The week ahead: The Old Lady raises her rates as the big banks raise the roof

Click to follow
The Independent Online

The banks will be hitting the headlines again this week, but none more than the Bank of England. On Wednesday and Thursday, the Old Lady's wise sages will gather to deliver their monthly verdict on interest rates.

The banks will be hitting the headlines again this week, but none more than the Bank of England. On Wednesday and Thursday, the Old Lady's wise sages will gather to deliver their monthly verdict on interest rates.

Economists are agreed that a quarter-point increase is virtually a done deal, although this didn't stop the National Institute of Economic and Social Research from arguing for a half-point rise instead to bring consumer spending and house price inflation under control. Whatever the Bank settles for, the consensus is that this is a case of by how much, not if, rates will rise.

HSBC, headed by Sir John Bond, will lead this week's banks in reporting results. It is one of the few UK-based banks not believed to be considering making a counter-offer for Abbey National, which has recommended a £8.3bn bid from Spanish bank Santander Central Hispano.

Analysts will be looking to see how well its US consumer credit business, Household, which it bought last year, is faring. Shareholders have been concerned about the group's rising bad debt book; this is largely due to Household, which makes high-interest loans to customers judged to be at risk of defaulting. There could also be more details about HSBC's talks with China's Bank of Communication. HSBC is considering buying a 20 per cent stake.

Royal Bank of Scotland needs to prove it has not overpaid for its recent acquisitions, Churchill Insurance and the Irish mortgage lender First Active, by showing it can make savings by merging the businesses. Analysts at stockbroker Williams de Broë say the bank can deliver over £200m a year in administrative savings once Churchill is fully integrated.

Barclays, which reports on Thursday, remains "a large grey cloud that drizzles cash", say Williams de Broë analysts, quoting former chief executive Martin Taylor.

Despite the recent reorganisation, there is concern that rising costs are eating into profits. Much of Barclays' recent revenue growth has come from its fixed-income operations, but Morgan Stanley says this will drop off in the second half as fixed income markets cool.

It's a big week for the insurers too. Commerzbank expects market leader Aviva, owner of Norwich Union, to announce pre-tax profits of just over £1bn on Wednesday, bucking the trend of the beleaguered life insurance industry. Friends Provident, which reports results on Thursday, isn't doing quite so well, but has its hands full merging its fund management business Isis with rival F&S; together they will manage investments worth £120bn.

Other companies reporting include Ryanair, whose first-quarter results are out on Tuesday. Among other things, analysts are looking forward to more details about its novel plan to stop carrying bags in the hold.

On Thursday, water regulator Ofwat will announce how much water companies will be able to charge customers over the next five years.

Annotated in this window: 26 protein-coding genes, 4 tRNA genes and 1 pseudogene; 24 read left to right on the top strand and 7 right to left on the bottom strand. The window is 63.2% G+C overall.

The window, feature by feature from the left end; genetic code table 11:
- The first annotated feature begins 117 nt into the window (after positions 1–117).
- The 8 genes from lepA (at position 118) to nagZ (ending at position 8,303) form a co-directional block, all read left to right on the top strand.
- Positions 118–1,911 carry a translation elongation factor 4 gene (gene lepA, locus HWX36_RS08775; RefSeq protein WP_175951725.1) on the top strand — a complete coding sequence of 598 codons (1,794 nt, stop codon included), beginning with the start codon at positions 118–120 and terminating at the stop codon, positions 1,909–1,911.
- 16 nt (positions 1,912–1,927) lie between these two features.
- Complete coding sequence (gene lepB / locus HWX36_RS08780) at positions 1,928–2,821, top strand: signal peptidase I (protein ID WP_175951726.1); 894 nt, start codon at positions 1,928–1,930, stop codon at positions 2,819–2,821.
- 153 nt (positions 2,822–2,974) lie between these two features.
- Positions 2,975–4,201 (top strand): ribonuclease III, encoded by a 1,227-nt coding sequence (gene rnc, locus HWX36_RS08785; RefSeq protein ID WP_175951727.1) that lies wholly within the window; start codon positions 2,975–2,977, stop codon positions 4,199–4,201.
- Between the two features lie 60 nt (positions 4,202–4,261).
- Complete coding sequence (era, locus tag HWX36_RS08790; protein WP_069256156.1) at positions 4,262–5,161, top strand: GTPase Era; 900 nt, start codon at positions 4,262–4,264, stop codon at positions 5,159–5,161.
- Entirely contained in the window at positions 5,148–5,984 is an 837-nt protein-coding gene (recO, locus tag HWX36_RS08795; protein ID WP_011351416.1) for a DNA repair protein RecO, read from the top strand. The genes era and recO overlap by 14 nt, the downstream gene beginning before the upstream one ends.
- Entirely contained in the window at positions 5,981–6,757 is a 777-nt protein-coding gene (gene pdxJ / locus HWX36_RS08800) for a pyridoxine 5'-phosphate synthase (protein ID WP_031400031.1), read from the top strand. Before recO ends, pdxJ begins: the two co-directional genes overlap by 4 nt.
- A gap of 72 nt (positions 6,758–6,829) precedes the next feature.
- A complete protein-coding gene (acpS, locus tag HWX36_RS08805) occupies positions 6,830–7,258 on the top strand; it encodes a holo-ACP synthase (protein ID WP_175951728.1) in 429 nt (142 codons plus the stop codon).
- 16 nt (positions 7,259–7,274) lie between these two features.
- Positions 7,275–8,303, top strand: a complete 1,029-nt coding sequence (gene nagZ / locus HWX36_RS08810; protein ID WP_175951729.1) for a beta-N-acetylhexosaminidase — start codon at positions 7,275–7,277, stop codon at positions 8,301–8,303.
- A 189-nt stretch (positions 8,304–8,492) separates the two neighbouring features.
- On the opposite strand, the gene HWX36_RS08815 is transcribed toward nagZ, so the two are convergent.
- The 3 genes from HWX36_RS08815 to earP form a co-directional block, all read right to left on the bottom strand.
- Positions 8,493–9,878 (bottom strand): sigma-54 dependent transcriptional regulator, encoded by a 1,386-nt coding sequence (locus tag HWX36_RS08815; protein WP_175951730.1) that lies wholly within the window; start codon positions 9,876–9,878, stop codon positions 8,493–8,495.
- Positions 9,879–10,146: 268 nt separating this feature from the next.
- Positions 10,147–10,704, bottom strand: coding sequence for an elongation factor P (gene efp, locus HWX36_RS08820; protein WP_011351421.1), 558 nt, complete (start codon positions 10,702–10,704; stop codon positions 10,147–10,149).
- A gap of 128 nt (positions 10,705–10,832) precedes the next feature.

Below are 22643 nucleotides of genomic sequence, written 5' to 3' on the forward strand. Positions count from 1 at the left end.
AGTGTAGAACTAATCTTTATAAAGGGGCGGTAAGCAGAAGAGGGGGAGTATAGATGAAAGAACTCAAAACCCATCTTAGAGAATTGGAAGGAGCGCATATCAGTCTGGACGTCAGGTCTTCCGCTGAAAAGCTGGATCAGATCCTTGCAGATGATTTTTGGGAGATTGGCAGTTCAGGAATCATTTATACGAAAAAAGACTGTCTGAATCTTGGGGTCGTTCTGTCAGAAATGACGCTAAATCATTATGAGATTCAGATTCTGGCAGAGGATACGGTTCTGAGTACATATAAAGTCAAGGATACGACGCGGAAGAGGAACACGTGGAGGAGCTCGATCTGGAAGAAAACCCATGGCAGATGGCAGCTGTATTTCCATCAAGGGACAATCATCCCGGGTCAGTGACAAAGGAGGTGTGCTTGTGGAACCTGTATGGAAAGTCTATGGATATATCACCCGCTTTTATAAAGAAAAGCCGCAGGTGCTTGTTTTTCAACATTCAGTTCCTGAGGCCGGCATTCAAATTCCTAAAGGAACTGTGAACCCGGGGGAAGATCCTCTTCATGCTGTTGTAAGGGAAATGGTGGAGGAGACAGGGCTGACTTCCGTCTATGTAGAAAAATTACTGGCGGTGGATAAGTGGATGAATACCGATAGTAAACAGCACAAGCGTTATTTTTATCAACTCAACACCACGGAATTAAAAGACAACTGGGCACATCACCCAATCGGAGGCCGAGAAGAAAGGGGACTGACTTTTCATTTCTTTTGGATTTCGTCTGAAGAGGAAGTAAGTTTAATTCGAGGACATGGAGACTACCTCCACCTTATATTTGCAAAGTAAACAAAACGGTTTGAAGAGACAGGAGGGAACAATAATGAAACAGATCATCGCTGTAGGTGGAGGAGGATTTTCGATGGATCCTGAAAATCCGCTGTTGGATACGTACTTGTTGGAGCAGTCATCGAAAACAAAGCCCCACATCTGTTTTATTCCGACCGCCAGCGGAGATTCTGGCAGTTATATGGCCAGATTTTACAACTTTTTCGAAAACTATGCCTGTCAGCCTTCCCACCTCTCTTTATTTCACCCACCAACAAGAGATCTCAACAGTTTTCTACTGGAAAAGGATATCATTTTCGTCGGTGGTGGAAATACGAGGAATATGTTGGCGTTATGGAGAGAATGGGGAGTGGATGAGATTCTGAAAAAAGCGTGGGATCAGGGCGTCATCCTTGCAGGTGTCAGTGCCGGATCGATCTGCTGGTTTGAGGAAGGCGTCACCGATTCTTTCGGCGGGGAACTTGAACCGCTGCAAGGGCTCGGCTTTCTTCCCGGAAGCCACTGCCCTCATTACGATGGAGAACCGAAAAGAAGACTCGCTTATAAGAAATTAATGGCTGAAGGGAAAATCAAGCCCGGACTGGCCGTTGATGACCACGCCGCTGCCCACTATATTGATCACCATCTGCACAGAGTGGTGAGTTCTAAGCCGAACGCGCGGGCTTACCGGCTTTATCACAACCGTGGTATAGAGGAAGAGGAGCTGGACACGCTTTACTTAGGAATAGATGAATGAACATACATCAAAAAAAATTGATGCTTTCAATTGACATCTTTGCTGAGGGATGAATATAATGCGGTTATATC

Ofwat cannot win. If the regulator announces big cuts, there will be the usual gnashing of teeth from companies pleading poverty. But if the regulator allows companies to raise prices to pay for the estimated £22bn of improvements needed on the water and sewage network, consumer groups will cry "fat cats" once again.

The next day shareholders will want know what engineering group GKN intends to do with the £1bn from the sale of its half share in helicopter maker AgustaWestland. GKN will say that reducing debt, share buybacks, acquisitions and a lump sum investment in its pension fund are under consideration.

On the other side of the Atlantic, the biggest piece of non-corporate news will be US employment figures for July, which come out on Friday. After far weaker than expected figures for June, when employment increased by only 112,000, Barclays economists expect new job figures of 233,000 in July. Any disappointment, it warns, and the recent dip in global equity markets because of concerns about the sustainability of the global economic recovery could be prolonged.



UK: Results: (interim) Filtronic, HSBC, Inchape, NDS, Statpro, Ultra Electronic; (first quarter) BAA.

Tuesday 3

UK: Results: (Q1) Ryanair; (i) Datacrash, Laird, Quantica, Royal Bank of Scotland, Scottish & Newcastle, Taylor Woodrow, XP Power, International Power; (third quarter) BOC, Enodis.

US: Results: (i) Martha Stewart Living Omnimedia; (Q3) Qwest, Tyco.

Wednesday 4

UK: Results: (final) BSkyB, PKL Holdings, Surface Transforms; (i) Aviva, Danka Business, ebookers, Morgan Crucible, Pendragon, Standard Chartered;

US: Results: (Q1) Tommy Hilfiger

Thursday 5

UK: Results: (f) Haynes Publishing, Murgitroyd Group; (i) Barclays, Fayrewood, Friends Provident, GKN, Millennium & Copthorne, Ncipher, Pharmagene, Randgold Resources, Reed Elsevier, Rotork, Senior, Smith & Nephew, Spirent; (Q3)

US: Results: (f) Sara Lee; (i) Alcan, Time Warner.

Friday 6

UK: Results: (f) African Gold, Comland Commercial, County Contact Centres, Osmetech, Thomas Pott, Wembley; (i) Alizyme, Anglo American, NMT, Bradford & Bingley, Dignity, Greggs; (Q3) Warner Chilcott